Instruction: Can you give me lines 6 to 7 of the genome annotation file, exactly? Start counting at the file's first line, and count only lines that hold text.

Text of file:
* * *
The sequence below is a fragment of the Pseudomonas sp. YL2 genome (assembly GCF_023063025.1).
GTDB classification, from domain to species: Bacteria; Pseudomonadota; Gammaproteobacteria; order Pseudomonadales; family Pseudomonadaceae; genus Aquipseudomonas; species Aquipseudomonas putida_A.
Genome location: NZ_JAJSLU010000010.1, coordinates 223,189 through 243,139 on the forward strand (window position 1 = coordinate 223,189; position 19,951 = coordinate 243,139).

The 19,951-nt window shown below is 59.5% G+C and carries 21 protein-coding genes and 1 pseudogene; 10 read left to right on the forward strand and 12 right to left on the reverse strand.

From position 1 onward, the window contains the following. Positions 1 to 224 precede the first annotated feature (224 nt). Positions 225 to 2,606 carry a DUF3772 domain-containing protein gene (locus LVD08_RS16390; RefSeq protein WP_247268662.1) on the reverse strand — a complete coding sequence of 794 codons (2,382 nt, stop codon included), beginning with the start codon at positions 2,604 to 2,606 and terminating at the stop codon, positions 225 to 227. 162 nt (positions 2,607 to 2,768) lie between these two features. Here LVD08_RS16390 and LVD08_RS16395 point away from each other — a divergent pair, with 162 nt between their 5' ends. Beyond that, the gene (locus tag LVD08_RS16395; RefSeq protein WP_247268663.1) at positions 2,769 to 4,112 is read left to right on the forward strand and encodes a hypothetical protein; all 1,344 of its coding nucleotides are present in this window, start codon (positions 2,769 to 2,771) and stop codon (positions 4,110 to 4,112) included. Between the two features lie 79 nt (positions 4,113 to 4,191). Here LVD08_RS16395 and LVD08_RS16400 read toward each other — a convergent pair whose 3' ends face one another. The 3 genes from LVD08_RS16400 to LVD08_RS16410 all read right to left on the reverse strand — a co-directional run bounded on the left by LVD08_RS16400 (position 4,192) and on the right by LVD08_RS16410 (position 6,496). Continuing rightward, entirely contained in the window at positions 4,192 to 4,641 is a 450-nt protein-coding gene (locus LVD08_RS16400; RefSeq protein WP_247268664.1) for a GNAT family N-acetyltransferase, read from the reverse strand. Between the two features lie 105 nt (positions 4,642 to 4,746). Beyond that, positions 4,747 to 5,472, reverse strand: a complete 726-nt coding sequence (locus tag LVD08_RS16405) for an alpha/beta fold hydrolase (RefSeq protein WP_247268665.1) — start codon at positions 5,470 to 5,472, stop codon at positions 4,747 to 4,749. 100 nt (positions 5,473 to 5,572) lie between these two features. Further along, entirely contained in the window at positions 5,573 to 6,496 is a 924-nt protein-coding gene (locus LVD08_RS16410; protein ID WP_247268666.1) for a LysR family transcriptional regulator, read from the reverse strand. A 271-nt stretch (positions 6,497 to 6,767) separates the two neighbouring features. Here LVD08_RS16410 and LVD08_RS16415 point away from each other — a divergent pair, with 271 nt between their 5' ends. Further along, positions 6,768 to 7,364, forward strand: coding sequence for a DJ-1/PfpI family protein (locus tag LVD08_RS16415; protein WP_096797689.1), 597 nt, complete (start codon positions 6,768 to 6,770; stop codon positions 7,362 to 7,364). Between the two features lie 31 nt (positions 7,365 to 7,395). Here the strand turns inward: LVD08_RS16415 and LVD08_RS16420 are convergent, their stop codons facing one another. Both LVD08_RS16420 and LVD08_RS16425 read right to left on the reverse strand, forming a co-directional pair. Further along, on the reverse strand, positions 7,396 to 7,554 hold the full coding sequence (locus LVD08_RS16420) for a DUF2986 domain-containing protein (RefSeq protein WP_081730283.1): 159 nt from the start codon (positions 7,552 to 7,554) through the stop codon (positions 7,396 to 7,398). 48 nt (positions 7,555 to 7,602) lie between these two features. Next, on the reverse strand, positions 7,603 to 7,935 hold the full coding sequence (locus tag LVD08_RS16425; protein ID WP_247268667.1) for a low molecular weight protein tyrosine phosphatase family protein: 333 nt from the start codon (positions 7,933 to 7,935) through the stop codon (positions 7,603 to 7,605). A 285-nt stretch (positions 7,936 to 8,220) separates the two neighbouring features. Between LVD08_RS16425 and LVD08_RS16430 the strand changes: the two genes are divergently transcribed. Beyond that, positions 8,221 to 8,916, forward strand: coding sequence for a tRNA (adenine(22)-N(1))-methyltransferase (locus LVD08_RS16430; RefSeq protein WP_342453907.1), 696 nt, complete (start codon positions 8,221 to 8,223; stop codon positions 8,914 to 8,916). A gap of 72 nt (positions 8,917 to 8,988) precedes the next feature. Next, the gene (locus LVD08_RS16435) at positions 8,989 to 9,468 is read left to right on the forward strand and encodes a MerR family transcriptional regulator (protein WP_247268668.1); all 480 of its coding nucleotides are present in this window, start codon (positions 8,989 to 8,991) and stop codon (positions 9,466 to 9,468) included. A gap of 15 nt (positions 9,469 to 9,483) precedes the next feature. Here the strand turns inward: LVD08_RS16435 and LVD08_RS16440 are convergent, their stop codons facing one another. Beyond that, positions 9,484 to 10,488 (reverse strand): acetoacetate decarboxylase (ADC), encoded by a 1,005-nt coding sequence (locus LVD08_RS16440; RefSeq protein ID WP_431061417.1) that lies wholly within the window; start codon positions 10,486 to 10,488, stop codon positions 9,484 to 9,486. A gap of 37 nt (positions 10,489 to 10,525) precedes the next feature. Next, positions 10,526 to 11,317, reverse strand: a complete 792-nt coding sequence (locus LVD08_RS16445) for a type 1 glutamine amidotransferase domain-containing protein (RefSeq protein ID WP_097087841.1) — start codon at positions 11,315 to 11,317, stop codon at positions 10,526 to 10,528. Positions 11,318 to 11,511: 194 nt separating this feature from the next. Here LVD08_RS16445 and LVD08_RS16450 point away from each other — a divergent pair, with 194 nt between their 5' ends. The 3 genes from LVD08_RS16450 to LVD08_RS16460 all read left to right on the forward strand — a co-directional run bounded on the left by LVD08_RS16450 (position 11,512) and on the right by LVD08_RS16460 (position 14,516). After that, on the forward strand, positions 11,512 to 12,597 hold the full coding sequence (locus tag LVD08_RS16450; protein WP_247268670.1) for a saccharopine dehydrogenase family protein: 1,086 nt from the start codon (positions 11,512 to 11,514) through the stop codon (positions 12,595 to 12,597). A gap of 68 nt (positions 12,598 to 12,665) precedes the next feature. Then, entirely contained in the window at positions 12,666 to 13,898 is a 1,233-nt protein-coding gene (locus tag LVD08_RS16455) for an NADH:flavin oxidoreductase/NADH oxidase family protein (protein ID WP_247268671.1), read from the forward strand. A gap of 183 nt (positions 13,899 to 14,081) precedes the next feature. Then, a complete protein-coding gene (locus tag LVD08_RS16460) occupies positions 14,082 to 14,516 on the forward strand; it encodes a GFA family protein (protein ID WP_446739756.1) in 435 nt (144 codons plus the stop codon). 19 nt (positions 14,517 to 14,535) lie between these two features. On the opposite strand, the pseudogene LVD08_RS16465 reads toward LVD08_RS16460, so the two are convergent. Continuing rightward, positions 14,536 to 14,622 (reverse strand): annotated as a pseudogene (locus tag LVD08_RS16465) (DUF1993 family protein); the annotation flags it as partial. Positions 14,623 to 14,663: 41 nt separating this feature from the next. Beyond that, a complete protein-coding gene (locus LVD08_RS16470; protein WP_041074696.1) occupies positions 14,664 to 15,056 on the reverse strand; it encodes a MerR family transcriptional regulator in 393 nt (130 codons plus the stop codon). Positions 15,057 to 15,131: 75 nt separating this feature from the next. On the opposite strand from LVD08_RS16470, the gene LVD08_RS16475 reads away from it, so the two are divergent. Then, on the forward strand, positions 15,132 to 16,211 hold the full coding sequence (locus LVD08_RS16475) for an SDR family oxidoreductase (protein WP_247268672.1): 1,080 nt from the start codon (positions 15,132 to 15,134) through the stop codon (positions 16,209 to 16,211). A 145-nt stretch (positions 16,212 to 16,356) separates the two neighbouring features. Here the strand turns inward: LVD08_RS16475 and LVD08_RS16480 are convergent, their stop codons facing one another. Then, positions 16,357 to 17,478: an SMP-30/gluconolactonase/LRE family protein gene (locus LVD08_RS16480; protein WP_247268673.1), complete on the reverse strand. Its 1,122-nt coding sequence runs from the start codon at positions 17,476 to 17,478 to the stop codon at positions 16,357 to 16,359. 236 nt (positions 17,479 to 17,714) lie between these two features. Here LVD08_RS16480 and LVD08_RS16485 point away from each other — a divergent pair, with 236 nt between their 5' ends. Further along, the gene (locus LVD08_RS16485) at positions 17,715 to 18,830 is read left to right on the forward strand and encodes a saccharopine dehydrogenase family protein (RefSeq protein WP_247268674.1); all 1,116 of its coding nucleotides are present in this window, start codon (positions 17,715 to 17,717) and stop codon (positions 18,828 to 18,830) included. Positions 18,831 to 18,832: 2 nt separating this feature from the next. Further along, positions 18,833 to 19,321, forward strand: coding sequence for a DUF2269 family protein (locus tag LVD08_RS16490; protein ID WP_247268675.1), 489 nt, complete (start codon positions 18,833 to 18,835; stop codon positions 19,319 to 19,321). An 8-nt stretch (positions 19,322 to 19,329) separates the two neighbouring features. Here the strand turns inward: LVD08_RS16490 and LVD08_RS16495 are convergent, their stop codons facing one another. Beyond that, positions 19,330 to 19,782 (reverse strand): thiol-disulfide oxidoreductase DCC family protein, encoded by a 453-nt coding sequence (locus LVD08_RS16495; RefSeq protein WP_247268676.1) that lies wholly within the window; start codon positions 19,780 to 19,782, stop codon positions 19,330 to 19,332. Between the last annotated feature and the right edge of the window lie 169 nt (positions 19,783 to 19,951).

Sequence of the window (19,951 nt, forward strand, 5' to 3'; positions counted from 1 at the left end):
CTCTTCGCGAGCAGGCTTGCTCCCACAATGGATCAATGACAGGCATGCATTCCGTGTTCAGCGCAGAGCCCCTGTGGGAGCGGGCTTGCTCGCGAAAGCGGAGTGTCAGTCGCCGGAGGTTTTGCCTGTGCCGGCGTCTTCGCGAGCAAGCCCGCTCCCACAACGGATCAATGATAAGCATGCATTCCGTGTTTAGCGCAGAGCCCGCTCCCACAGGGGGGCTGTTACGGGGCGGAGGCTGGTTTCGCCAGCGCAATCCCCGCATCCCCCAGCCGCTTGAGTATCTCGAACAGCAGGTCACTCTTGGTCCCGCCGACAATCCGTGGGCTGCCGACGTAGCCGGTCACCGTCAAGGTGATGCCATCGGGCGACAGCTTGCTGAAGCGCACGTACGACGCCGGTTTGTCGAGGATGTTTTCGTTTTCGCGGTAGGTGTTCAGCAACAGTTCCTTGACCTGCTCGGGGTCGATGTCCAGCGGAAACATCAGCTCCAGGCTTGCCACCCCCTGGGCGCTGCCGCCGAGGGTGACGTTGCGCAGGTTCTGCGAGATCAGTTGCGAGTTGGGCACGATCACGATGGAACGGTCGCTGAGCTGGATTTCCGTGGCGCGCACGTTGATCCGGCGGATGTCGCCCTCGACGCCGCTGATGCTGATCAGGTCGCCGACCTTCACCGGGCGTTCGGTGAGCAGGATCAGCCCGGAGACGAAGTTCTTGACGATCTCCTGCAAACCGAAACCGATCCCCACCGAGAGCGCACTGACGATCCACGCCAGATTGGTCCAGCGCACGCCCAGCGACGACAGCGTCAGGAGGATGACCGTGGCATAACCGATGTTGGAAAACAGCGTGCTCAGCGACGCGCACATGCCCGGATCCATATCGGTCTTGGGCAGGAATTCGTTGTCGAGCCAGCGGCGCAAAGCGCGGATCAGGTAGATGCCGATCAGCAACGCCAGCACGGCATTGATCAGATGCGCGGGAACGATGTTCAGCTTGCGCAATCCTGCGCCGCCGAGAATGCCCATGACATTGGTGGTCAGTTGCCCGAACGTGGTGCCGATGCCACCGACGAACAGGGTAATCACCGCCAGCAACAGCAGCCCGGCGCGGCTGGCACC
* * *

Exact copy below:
Sequence of the window (19,951 nt, forward strand, 5' to 3'; positions counted from 1 at the left end):
CTCTTCGCGAGCAGGCTTGCTCCCACAATGGATCAATGACAGGCATGCATTCCGTGTTCAGCGCAGAGCCCCTGTGGGAGCGGGCTTGCTCGCGAAAGCGGAGTGTCAGTCGCCGGAGGTTTTGCCTGTGCCGGCGTCTTCGCGAGCAAGCCCGCTCCCACAACGGATCAATGATAAGCATGCATTCCGTGTTTAGCGCAGAGCCCGCTCCCACAGGGGGGCTGTTACGGGGCGGAGGCTGGTTTCGCCAGCGCAATCCCCGCATCCCCCAGCCGCTTGAGTATCTCGAACAGCAGGTCACTCTTGGTCCCGCCGACAATCCGTGGGCTGCCGACGTAGCCGGTCACCGTCAAGGTGATGCCATCGGGCGACAGCTTGCTGAAGCGCACGTACGACGCCGGTTTGTCGAGGATGTTTTCGTTTTCGCGGTAGGTGTTCAGCAACAGTTCCTTGACCTGCTCGGGGTCGATGTCCAGCGGAAACATCAGCTCCAGGCTTGCCACCCCCTGGGCGCTGCCGCCGAGGGTGACGTTGCGCAGGTTCTGCGAGATCAGTTGCGAGTTGGGCACGATCACGATGGAACGGTCGCTGAGCTGGATTTCCGTGGCGCGCACGTTGATCCGGCGGATGTCGCCCTCGACGCCGCTGATGCTGATCAGGTCGCCGACCTTCACCGGGCGTTCGGTGAGCAGGATCAGCCCGGAGACGAAGTTCTTGACGATCTCCTGCAAACCGAAACCGATCCCCACCGAGAGCGCACTGACGATCCACGCCAGATTGGTCCAGCGCACGCCCAGCGACGACAGCGTCAGGAGGATGACCGTGGCATAACCGATGTTGGAAAACAGCGTGCTCAGCGACGCGCACATGCCCGGATCCATATCGGTCTTGGGCAGGAATTCGTTGTCGAGCCAGCGGCGCAAAGCGCGGATCAGGTAGATGCCGATCAGCAACGCCAGCACGGCATTGATCAGATGCGCGGGAACGATGTTCAGCTTGCGCAATCCTGCGCCGCCGAGAATGCCCATGACATTGGTGGTCAGTTGCCCGAACGTGGTGCCGATGCCACCGACGAACAGGGTAATCACCGCCAGCAACAGCAGCCCGGCGCGGCTGGCACC